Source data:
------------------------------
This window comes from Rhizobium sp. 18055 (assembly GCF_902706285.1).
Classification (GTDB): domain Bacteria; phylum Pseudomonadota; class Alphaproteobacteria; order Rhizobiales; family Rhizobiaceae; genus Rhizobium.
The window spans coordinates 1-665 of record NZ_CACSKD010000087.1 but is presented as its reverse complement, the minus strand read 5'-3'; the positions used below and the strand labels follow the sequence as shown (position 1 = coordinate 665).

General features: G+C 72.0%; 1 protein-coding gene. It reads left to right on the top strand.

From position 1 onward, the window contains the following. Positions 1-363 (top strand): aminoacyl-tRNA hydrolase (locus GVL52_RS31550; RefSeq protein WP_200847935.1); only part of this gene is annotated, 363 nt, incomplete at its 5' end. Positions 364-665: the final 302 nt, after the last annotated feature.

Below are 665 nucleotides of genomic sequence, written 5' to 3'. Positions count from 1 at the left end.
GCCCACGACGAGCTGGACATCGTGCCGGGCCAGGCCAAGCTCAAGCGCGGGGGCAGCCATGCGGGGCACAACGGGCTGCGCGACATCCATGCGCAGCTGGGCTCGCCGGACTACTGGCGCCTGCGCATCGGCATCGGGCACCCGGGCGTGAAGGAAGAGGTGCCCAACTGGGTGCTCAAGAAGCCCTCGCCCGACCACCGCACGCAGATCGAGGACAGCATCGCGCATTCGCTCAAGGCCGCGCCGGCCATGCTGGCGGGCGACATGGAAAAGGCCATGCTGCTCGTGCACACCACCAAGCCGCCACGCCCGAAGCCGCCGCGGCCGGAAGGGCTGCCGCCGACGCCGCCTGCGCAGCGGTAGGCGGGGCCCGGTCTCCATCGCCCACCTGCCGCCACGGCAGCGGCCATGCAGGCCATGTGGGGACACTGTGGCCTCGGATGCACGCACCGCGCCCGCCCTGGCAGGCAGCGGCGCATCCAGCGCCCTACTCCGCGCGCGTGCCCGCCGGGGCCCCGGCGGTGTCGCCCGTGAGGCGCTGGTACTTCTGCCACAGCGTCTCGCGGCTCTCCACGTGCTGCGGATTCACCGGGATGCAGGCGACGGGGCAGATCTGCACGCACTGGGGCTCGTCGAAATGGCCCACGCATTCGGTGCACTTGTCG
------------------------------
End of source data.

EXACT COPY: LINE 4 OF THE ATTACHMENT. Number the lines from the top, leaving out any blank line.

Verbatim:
General features: G+C 72.0%; 1 protein-coding gene. It reads left to right on the top strand.